IT ALL ADDS UP Both are high in iron, magnesium and polyunsaturated and monounsaturated fat, although pumpkin seeds are higher in fibre – 18g for every 100g, compared to 2g for melon seeds.

YOUR EASY FIX Make them a healthy snack beyond Chinese New Year. Polyunsaturated fat (omega 3) is important for Baby’s brain and eye development, and when you take enough fibre, it helps prevent constipation and overeating.



IT ALL ADDS UP Most sodas are high in refined sugar and contain up to eight teaspoons of sugar. Think that can of chrysanthemum tea is fairly healthy? It has up to four teaspoons of sugar. That’s not all. Don’t forget that most sodas contain caffeine – one can of cola has up to 80mg, while tea has about 50mg. Limit caffeine to no more than 300mg per day – overdosing can increase the risk of a miscarriage or a baby with low birth weight.

YOUR EASY FIX Ask your host for plain water instead – you should drink eight to 10 glasses daily. If you want to indulge in soft drinks, go for those with artificial sweeteners (such as diet sodas), or beverages with “no added sugar” or “less sugar”.



IT ALL ADDS UP This is high in fat, especially the saturated kind. One piece (8g) has 32kcal and 2.7g of fat.

YOUR EASY FIX Too much saturated fat increases your bad cholesterol levels. Trim off the fatty part or ask for lean meat.




IT ALL ADDS UP Most plant foods are low in calories. But these chips are deep-fried and a small bowl (35g) has about 140kcal. If they’re sprinkled with salt, that adds to your sodium intake.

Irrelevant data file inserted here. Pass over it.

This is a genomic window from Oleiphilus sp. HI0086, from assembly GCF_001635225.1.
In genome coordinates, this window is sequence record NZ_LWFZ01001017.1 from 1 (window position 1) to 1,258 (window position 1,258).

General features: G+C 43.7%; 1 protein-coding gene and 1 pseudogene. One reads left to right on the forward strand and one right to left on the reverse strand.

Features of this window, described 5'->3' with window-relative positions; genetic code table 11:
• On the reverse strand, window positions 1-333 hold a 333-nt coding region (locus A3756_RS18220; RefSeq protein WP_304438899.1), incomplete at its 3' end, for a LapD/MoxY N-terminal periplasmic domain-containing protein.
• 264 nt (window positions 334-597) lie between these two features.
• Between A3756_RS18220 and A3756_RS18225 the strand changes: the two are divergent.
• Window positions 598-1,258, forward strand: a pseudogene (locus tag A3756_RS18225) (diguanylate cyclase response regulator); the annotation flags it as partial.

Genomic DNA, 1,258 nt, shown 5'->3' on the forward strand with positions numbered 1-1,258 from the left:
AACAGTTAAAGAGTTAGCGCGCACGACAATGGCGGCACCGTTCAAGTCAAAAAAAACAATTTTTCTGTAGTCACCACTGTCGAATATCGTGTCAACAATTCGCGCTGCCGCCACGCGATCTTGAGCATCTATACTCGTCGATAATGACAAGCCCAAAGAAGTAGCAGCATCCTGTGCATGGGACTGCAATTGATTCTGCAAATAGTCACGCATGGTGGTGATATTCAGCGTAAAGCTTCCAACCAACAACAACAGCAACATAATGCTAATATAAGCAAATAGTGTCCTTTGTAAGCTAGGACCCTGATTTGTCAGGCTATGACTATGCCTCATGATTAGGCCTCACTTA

YOUR EASY FIX Enjoy their natural sweetness – skip the salt if you’re making them at home.



IT ALL ADDS UP One medium-sized orange has 1.6g fibre and 24mg of vitamin C. YOUR EASY FIX Instead of having kueh lapis as an after-meal dessert, enjoy a mandarin orange or two instead. The vitamin C in fresh fruit helps enhance iron absorption. It’s also a good source of fibre, which helps ease constipation. This is a common woe during pregnancy, no thanks to the increase in the hormone progesterone, which slows down the digestive system and intestinal movement. The problem may worsen if you take iron supplements. HPB recommends two servings of fruit daily. But if you have gestational diabetes, consult your dietitian for specific advice.



IT ALL ADDS UP Made with sugar and coconut milk, one piece (13g) has about 56kcal, 1.5g of fat and minimal fibre.

YOUR EASY FIX It’s easy to overindulge in this snack because it’s so crunchy, flaky and light. Place a few pieces in a small plate or bowl instead of grabbing it straight from the box or bag, which often leads to overeating.



IT ALL ADDS UP This traditional sweet sticky cake is made with glutinous rice flour, sugar and water. One nian gao (420g) has 980kcal and 225g of carbohydrates.